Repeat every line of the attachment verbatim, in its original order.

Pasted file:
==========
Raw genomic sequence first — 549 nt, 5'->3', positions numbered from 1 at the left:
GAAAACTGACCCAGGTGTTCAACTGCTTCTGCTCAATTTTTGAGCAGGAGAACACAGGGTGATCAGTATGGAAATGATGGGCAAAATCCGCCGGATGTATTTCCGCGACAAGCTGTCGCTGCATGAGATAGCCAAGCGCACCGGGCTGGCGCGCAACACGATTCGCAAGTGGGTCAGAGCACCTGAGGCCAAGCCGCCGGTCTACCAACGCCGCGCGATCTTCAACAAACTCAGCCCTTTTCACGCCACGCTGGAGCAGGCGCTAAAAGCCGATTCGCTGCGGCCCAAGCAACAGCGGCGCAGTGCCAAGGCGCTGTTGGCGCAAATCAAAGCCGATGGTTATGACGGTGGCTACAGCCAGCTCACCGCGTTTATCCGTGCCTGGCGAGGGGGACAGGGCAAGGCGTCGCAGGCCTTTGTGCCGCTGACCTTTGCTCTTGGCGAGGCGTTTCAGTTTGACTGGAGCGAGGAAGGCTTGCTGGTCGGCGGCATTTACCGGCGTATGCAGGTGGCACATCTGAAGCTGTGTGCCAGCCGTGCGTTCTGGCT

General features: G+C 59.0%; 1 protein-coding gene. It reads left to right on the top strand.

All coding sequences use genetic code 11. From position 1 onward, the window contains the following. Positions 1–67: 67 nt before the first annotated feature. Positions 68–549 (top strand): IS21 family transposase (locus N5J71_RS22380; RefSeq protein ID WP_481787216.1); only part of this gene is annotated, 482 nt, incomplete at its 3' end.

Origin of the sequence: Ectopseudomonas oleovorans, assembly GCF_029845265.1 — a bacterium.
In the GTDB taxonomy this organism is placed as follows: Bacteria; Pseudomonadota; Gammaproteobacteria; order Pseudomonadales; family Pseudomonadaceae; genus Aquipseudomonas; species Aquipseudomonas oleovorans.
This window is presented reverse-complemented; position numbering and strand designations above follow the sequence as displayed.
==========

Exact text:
Raw genomic sequence first — 549 nt, 5'->3', positions numbered from 1 at the left:
GAAAACTGACCCAGGTGTTCAACTGCTTCTGCTCAATTTTTGAGCAGGAGAACACAGGGTGATCAGTATGGAAATGATGGGCAAAATCCGCCGGATGTATTTCCGCGACAAGCTGTCGCTGCATGAGATAGCCAAGCGCACCGGGCTGGCGCGCAACACGATTCGCAAGTGGGTCAGAGCACCTGAGGCCAAGCCGCCGGTCTACCAACGCCGCGCGATCTTCAACAAACTCAGCCCTTTTCACGCCACGCTGGAGCAGGCGCTAAAAGCCGATTCGCTGCGGCCCAAGCAACAGCGGCGCAGTGCCAAGGCGCTGTTGGCGCAAATCAAAGCCGATGGTTATGACGGTGGCTACAGCCAGCTCACCGCGTTTATCCGTGCCTGGCGAGGGGGACAGGGCAAGGCGTCGCAGGCCTTTGTGCCGCTGACCTTTGCTCTTGGCGAGGCGTTTCAGTTTGACTGGAGCGAGGAAGGCTTGCTGGTCGGCGGCATTTACCGGCGTATGCAGGTGGCACATCTGAAGCTGTGTGCCAGCCGTGCGTTCTGGCT

General features: G+C 59.0%; 1 protein-coding gene. It reads left to right on the top strand.

All coding sequences use genetic code 11. From position 1 onward, the window contains the following. Positions 1–67: 67 nt before the first annotated feature. Positions 68–549 (top strand): IS21 family transposase (locus N5J71_RS22380; RefSeq protein ID WP_481787216.1); only part of this gene is annotated, 482 nt, incomplete at its 3' end.

Origin of the sequence: Ectopseudomonas oleovorans, assembly GCF_029845265.1 — a bacterium.
In the GTDB taxonomy this organism is placed as follows: Bacteria; Pseudomonadota; Gammaproteobacteria; order Pseudomonadales; family Pseudomonadaceae; genus Aquipseudomonas; species Aquipseudomonas oleovorans.
This window is presented reverse-complemented; position numbering and strand designations above follow the sequence as displayed.